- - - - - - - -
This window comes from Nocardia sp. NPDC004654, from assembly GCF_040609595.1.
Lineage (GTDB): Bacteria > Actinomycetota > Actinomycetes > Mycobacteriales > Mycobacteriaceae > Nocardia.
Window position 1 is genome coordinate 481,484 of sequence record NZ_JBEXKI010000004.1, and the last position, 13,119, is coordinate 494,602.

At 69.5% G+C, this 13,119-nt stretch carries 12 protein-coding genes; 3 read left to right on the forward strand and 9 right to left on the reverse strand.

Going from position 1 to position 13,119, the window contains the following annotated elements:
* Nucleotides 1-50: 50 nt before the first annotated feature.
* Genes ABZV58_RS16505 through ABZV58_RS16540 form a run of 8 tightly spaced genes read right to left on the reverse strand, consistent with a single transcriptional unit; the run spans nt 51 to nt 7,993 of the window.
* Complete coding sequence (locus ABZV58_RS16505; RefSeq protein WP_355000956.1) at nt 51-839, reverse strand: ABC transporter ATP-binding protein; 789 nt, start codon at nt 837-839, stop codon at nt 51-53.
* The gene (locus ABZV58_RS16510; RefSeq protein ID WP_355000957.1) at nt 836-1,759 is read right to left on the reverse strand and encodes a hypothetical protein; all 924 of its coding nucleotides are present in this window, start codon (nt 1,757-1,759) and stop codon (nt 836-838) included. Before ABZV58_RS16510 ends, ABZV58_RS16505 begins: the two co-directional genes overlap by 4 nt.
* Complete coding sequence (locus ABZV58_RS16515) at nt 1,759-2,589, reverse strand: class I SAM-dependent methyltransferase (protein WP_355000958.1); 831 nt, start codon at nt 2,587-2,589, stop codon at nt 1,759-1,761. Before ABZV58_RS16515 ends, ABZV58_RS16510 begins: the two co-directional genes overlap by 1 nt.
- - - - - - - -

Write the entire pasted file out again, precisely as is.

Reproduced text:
This window comes from Nocardia sp. NPDC004654, from assembly GCF_040609595.1.
Lineage (GTDB): Bacteria > Actinomycetota > Actinomycetes > Mycobacteriales > Mycobacteriaceae > Nocardia.
Window position 1 is genome coordinate 481,484 of sequence record NZ_JBEXKI010000004.1, and the last position, 13,119, is coordinate 494,602.

At 69.5% G+C, this 13,119-nt stretch carries 12 protein-coding genes; 3 read left to right on the forward strand and 9 right to left on the reverse strand.

Going from position 1 to position 13,119, the window contains the following annotated elements:
* Nucleotides 1-50: 50 nt before the first annotated feature.
* Genes ABZV58_RS16505 through ABZV58_RS16540 form a run of 8 tightly spaced genes read right to left on the reverse strand, consistent with a single transcriptional unit; the run spans nt 51 to nt 7,993 of the window.
* Complete coding sequence (locus ABZV58_RS16505; RefSeq protein WP_355000956.1) at nt 51-839, reverse strand: ABC transporter ATP-binding protein; 789 nt, start codon at nt 837-839, stop codon at nt 51-53.
* The gene (locus ABZV58_RS16510; RefSeq protein ID WP_355000957.1) at nt 836-1,759 is read right to left on the reverse strand and encodes a hypothetical protein; all 924 of its coding nucleotides are present in this window, start codon (nt 1,757-1,759) and stop codon (nt 836-838) included. Before ABZV58_RS16510 ends, ABZV58_RS16505 begins: the two co-directional genes overlap by 4 nt.
* Complete coding sequence (locus ABZV58_RS16515) at nt 1,759-2,589, reverse strand: class I SAM-dependent methyltransferase (protein WP_355000958.1); 831 nt, start codon at nt 2,587-2,589, stop codon at nt 1,759-1,761. Before ABZV58_RS16515 ends, ABZV58_RS16510 begins: the two co-directional genes overlap by 1 nt.